Elizabeth Whiteley

Studio Artist
Washington DC
As I deepen and broaden my work with the geometry of 19th Century surface pattern design plans, I find that there are design opportunities which have not been explored by others. With my discoveries and innovations, I am constructing elegant patterns from lattice plans based on square, parallelogram, rhombus, and quadrilateral shapes.

For example, by using simple geometric operations, I transform the 2-D design elements within generators for p1 translations. The result is a half slip plane tiling design which appears both fresh and complex to the viewer while relying on symmetry and repetition.

My process starts with hand-drawn images. I scan them and manipulate them digitally with Photoshop CC to create final designs.
Greenwich 2
20”x16”
Inkjet Print with Archival Ink on Epson Velvet Fine Art Paper
2014
I began this image with hand-drawn triangular design elements inspired by one of my oil paintings. I composed the design elements on a rhombic lattice plan with a half slip (or, drop repeat) for a generator, G1. For the next step in the progression, I transformed the design elements within the generator to create a more complex generator, G2. I tiled the plane with a p1 translation of G2.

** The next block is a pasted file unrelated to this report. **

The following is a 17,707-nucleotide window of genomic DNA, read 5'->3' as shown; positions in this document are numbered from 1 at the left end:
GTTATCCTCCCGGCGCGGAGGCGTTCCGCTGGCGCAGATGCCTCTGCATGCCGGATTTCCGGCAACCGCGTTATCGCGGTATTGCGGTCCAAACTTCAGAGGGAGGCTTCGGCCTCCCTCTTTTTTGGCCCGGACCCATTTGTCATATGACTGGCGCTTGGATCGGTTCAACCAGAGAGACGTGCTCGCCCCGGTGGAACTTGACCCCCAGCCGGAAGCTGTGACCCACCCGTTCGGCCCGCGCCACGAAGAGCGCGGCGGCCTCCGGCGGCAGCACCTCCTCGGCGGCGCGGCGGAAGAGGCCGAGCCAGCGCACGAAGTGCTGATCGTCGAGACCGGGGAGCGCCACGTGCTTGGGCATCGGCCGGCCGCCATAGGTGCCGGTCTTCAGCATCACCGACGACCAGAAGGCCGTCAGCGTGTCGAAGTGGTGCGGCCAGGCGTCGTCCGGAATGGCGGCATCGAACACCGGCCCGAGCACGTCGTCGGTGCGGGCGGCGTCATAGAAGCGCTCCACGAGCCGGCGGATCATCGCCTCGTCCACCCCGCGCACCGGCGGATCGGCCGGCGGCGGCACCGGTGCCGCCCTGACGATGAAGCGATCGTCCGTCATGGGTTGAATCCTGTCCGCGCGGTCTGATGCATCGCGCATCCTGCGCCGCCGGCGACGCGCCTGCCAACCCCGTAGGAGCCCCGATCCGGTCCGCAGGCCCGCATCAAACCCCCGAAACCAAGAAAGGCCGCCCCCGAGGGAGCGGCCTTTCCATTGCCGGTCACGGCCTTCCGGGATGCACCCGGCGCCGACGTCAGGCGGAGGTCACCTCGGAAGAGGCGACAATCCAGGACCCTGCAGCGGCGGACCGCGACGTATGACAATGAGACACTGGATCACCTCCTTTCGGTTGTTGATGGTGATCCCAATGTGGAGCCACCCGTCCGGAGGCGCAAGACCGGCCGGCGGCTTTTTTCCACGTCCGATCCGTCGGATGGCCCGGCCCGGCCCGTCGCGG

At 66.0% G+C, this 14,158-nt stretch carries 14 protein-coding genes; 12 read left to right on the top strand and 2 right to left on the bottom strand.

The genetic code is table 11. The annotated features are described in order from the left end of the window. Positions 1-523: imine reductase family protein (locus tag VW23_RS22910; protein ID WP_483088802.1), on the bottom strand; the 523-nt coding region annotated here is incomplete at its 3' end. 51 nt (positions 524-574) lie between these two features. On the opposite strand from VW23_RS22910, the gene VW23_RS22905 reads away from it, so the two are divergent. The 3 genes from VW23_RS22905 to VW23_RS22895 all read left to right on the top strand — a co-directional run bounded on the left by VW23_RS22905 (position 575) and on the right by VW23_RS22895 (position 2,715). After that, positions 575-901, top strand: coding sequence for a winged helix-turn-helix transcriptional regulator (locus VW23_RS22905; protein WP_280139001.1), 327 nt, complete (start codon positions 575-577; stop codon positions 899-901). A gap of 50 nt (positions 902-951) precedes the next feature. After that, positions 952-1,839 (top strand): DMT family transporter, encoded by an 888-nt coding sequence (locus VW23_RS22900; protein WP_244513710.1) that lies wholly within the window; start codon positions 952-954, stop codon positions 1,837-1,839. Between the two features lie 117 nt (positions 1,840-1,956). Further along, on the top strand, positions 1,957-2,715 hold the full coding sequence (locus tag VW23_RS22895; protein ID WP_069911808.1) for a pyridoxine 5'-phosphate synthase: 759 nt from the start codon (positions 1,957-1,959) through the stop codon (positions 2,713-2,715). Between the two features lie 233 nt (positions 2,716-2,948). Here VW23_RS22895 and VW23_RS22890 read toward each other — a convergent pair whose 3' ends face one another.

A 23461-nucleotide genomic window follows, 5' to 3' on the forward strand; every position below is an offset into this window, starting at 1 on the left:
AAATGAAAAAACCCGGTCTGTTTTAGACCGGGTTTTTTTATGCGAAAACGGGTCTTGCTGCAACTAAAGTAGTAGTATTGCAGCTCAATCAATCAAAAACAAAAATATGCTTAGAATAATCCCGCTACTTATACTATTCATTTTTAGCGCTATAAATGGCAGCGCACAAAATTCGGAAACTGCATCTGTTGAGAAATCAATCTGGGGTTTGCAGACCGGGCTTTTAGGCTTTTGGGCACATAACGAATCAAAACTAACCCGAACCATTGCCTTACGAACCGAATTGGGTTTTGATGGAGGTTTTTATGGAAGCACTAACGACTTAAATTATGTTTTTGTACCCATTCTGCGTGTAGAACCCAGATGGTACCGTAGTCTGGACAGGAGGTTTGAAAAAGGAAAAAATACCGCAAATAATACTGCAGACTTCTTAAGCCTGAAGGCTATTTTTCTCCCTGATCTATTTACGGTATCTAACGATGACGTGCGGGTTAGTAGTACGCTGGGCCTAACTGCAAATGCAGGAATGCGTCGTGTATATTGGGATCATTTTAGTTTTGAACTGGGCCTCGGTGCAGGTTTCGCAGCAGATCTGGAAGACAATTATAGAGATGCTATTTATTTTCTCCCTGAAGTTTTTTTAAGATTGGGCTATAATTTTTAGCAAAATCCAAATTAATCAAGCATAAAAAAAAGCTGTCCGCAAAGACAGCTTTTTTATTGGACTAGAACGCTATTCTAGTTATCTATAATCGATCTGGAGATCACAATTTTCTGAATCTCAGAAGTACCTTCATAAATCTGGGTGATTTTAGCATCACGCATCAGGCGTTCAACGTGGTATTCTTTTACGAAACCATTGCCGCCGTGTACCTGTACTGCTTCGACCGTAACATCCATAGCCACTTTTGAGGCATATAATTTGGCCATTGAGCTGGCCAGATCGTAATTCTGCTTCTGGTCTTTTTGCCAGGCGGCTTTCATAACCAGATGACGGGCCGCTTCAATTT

I am educated as a fine artist. By creating a border and an inset panel with a different pattern scales, this image becomes pictorial with an implied narrative. I find this composition more visually interesting than a simple and repetitive surface pattern design. I consider it a narrative meditation.
Ashmead 2
20”x16”
Inkjet Print with Archival Ink on Epson Velvet Fine Art Paper
2014
I began this image with hand-drawn design elements similar to those in one of my botanical drawings. I composed the design elements on a rhombic lattice plan with a half slip (or, drop repeat) for a generator, G1. For the next step in the progression, I transformed the design elements within the generator to create a more complex generator, G2. I tiled the plane with a p1 translation of G2.

I am educated as a fine artist. By creating a border and an inset panel with a different pattern scales, this image becomes pictorial with an implied narrative. I find this composition more visually interesting than a simple and repetitive surface pattern design. I consider it a narrative meditation.